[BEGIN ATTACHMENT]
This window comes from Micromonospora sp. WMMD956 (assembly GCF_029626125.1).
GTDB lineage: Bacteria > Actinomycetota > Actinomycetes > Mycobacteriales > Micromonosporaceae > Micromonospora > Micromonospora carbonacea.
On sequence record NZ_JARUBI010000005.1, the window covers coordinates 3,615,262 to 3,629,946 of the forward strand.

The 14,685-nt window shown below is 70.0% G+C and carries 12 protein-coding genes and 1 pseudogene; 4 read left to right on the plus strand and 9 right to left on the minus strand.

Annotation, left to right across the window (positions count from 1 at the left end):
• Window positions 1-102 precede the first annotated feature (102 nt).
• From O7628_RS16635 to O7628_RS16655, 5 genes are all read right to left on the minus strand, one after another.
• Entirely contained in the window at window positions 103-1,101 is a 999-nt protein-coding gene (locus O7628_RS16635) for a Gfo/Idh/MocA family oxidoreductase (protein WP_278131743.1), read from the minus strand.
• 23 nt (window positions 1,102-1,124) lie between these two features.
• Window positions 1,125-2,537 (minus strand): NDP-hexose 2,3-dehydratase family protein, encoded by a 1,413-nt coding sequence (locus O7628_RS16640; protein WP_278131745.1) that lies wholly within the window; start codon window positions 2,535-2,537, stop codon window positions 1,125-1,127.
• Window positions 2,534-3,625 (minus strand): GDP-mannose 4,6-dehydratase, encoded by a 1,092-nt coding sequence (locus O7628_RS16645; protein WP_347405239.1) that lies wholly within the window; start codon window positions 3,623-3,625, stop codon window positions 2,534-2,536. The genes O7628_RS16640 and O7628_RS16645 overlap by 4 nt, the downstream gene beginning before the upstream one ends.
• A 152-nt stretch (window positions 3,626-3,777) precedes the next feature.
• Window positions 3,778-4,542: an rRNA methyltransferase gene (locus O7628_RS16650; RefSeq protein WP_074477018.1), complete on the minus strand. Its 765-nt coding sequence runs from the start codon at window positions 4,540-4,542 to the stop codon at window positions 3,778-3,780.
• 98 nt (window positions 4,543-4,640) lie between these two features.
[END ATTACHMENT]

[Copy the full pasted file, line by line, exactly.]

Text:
This window comes from Micromonospora sp. WMMD956 (assembly GCF_029626125.1).
GTDB lineage: Bacteria > Actinomycetota > Actinomycetes > Mycobacteriales > Micromonosporaceae > Micromonospora > Micromonospora carbonacea.
On sequence record NZ_JARUBI010000005.1, the window covers coordinates 3,615,262 to 3,629,946 of the forward strand.

The 14,685-nt window shown below is 70.0% G+C and carries 12 protein-coding genes and 1 pseudogene; 4 read left to right on the plus strand and 9 right to left on the minus strand.

Annotation, left to right across the window (positions count from 1 at the left end):
• Window positions 1-102 precede the first annotated feature (102 nt).
• From O7628_RS16635 to O7628_RS16655, 5 genes are all read right to left on the minus strand, one after another.
• Entirely contained in the window at window positions 103-1,101 is a 999-nt protein-coding gene (locus O7628_RS16635) for a Gfo/Idh/MocA family oxidoreductase (protein WP_278131743.1), read from the minus strand.
• 23 nt (window positions 1,102-1,124) lie between these two features.
• Window positions 1,125-2,537 (minus strand): NDP-hexose 2,3-dehydratase family protein, encoded by a 1,413-nt coding sequence (locus O7628_RS16640; protein WP_278131745.1) that lies wholly within the window; start codon window positions 2,535-2,537, stop codon window positions 1,125-1,127.
• Window positions 2,534-3,625 (minus strand): GDP-mannose 4,6-dehydratase, encoded by a 1,092-nt coding sequence (locus O7628_RS16645; protein WP_347405239.1) that lies wholly within the window; start codon window positions 3,623-3,625, stop codon window positions 2,534-2,536. The genes O7628_RS16640 and O7628_RS16645 overlap by 4 nt, the downstream gene beginning before the upstream one ends.
• A 152-nt stretch (window positions 3,626-3,777) precedes the next feature.
• Window positions 3,778-4,542: an rRNA methyltransferase gene (locus O7628_RS16650; RefSeq protein WP_074477018.1), complete on the minus strand. Its 765-nt coding sequence runs from the start codon at window positions 4,540-4,542 to the stop codon at window positions 3,778-3,780.
• 98 nt (window positions 4,543-4,640) lie between these two features.